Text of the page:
Long-term care in the mix as states respond to Supreme Court ruling on gun control

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(Credit: Feifei Cui-Paoluzzo/Getty Images)

Calling the right to carry a concealed weapon a “recipe for tragedy,” New Jersey Gov. Phil Murphy (D) pledged on Friday to expand a state list of places where guns cannot be expanded to include long-term care facilities.

Murphy signed an executive order directing state managers to review all laws, rules, and regulations relating to state departments and agencies to determine what steps they can take administratively to prevent gun violence. These steps can include the ability to designate certain areas as gun-free, as well as their power to regulate how firearms are carried, carried or transported.

Murphy’s announcement follows the Supreme Court ruling that struck down a New York law imposing restrictions on carrying a concealed weapon outside the home for self-defense. The decision indicated that individuals have a general right to carry firearms in public and removed some decision-making ability from states, although Justice Brett Kavanaugh and Chief Justice John Roberts said states can require licenses to carry firearms, as well as the basis of those licenses. on background checks and mental health records. States can also ban firearms in “sensitive places,” such as schools, courthouses or polling places.

Murphy called the decision “terrible”.

“I’ve said it many times before: Anyone trying to sell you the idea that more guns mean more security is selling you a bogus bill,” the governor said. “New Jersey has one of the lowest rates of gun violence in the country, not because we allow unlimited guns on our streets, but because we’ve taken smart steps to make sure ‘They stay out of the wrong hands and out of places they don’t belong.’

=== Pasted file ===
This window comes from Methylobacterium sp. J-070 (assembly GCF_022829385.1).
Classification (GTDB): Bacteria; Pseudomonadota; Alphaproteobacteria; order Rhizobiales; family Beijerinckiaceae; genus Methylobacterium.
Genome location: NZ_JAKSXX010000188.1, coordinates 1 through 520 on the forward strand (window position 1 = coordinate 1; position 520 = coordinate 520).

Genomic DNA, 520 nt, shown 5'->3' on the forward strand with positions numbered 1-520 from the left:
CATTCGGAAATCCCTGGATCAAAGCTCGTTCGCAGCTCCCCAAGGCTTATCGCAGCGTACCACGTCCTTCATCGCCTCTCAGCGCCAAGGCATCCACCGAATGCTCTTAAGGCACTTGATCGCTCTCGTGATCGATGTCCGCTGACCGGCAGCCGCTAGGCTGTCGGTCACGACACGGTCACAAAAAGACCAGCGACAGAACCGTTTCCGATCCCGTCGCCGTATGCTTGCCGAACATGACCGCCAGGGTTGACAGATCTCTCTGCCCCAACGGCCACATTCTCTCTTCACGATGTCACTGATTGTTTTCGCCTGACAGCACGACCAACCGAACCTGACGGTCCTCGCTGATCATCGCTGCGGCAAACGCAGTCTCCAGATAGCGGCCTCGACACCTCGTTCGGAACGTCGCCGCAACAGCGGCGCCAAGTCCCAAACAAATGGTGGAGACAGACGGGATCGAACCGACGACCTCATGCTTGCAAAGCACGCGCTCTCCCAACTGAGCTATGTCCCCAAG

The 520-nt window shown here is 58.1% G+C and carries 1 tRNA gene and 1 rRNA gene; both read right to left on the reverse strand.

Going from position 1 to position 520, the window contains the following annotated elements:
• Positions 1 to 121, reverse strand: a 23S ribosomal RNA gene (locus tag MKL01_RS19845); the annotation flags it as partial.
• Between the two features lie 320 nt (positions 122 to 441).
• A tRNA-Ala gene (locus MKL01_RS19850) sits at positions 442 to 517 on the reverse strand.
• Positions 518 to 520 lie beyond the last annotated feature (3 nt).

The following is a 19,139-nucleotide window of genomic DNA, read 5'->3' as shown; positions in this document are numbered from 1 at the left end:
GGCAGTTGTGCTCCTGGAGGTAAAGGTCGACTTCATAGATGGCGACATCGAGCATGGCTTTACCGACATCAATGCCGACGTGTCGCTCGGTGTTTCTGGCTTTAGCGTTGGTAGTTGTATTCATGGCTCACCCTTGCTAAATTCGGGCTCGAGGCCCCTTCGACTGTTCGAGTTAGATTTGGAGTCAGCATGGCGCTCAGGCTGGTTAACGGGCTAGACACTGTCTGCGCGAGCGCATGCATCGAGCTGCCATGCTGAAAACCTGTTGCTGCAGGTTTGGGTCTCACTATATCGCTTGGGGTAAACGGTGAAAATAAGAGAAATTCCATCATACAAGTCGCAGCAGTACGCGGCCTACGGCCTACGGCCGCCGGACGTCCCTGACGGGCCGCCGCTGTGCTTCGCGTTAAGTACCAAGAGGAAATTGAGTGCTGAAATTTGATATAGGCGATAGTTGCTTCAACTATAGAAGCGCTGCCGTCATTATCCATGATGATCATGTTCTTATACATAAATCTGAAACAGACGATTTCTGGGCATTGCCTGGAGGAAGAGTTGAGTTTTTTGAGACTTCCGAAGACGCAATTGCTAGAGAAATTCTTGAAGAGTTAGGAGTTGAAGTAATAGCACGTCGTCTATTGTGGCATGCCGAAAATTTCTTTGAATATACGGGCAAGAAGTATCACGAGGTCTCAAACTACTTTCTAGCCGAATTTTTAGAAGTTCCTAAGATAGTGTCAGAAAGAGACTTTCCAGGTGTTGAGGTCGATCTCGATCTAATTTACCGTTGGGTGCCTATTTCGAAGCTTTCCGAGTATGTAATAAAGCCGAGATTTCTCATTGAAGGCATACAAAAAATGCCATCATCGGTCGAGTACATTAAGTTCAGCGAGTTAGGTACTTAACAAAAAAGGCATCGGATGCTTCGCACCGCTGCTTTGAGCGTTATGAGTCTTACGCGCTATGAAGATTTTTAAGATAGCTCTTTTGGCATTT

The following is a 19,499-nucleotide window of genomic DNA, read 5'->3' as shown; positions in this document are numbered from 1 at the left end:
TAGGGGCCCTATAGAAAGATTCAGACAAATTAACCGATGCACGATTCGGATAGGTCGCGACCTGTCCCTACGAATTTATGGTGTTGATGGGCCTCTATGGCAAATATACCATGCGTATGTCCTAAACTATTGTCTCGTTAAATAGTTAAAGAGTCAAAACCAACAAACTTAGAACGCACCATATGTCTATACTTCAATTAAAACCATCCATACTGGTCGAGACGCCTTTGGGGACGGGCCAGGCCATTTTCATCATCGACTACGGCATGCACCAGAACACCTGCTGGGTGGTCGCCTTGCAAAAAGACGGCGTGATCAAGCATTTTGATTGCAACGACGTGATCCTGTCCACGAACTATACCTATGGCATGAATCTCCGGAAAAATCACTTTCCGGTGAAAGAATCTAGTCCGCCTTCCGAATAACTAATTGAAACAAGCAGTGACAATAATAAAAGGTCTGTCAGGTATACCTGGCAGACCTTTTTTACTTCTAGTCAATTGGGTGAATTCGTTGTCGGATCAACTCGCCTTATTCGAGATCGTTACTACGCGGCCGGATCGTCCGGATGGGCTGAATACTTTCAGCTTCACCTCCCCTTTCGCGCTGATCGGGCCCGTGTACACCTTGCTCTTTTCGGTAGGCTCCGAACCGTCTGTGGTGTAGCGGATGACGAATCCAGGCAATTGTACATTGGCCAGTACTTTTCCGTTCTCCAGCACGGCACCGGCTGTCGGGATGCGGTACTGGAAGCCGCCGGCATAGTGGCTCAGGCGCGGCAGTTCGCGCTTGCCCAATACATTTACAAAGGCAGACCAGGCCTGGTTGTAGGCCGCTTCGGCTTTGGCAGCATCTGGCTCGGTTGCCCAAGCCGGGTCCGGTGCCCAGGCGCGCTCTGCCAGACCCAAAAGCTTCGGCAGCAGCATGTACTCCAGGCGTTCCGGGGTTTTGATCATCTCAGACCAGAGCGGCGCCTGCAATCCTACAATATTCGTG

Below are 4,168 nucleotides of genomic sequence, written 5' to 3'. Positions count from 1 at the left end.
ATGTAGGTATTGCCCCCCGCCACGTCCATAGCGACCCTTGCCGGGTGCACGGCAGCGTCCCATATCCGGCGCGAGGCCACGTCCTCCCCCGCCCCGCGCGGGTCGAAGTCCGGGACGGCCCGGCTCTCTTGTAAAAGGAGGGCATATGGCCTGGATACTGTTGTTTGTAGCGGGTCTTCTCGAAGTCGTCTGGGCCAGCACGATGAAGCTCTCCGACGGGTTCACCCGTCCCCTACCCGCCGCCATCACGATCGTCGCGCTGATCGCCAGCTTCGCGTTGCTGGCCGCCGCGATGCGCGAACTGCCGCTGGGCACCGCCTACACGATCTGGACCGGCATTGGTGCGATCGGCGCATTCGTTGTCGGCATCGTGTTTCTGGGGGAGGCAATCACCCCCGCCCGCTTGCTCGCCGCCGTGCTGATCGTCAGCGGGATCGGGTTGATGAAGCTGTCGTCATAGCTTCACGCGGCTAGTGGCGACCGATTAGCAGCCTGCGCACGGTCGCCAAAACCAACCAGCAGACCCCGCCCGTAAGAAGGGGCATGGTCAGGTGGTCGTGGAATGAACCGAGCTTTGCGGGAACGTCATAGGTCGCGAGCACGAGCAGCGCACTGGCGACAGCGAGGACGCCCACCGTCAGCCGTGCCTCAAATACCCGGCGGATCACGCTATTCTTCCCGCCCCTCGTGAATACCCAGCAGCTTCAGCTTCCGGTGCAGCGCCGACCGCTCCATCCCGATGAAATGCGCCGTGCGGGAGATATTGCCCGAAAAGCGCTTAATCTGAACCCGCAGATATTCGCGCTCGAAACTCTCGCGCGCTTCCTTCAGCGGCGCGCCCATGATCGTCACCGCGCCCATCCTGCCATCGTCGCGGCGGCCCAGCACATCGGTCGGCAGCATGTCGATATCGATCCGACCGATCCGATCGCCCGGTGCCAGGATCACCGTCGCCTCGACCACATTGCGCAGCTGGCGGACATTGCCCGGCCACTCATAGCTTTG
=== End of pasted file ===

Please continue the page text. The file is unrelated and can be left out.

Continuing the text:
Additionally, Murphy said he would work with state lawmakers to expand the places where firearms cannot be carried, a list he said he would like to include long-term care facilities, nursing homes and other health facilities. He said he also hopes to strengthen state laws prohibiting individuals from carrying handguns; current state law prohibits people with criminal convictions or certain types of restraining orders from carrying handguns.

On the other side of the country, California Governor Gavin Newsom announcement that he expects to have 16 new gun safety bills on his desk this week, including a bill that allows individuals to sue manufacturers and distributors of firearms for violating certain gun laws.

According to the Workers’ Compensation Institute, California requires assisted living communities that allow firearms on their premises to store them centrally, unloaded and in a locked safe. The 2019 law also requires ammunition to be locked up in a separate location. The law, however, does not specify whether or when long-term care facilities may or may not license weapons.

In 2019, LeadingAge released advice for older communities regarding guns and other weapons following numerous mass shootings and questions from members. The guidelines on gun policies in aging service organizations stated that the Second Amendment did not prevent an older community from banning guns on its campus. The guidelines further noted that any private business — including a HUD-assisted housing program and a Medicare/Medicaid-certified nursing home — can institute a weapons policy.

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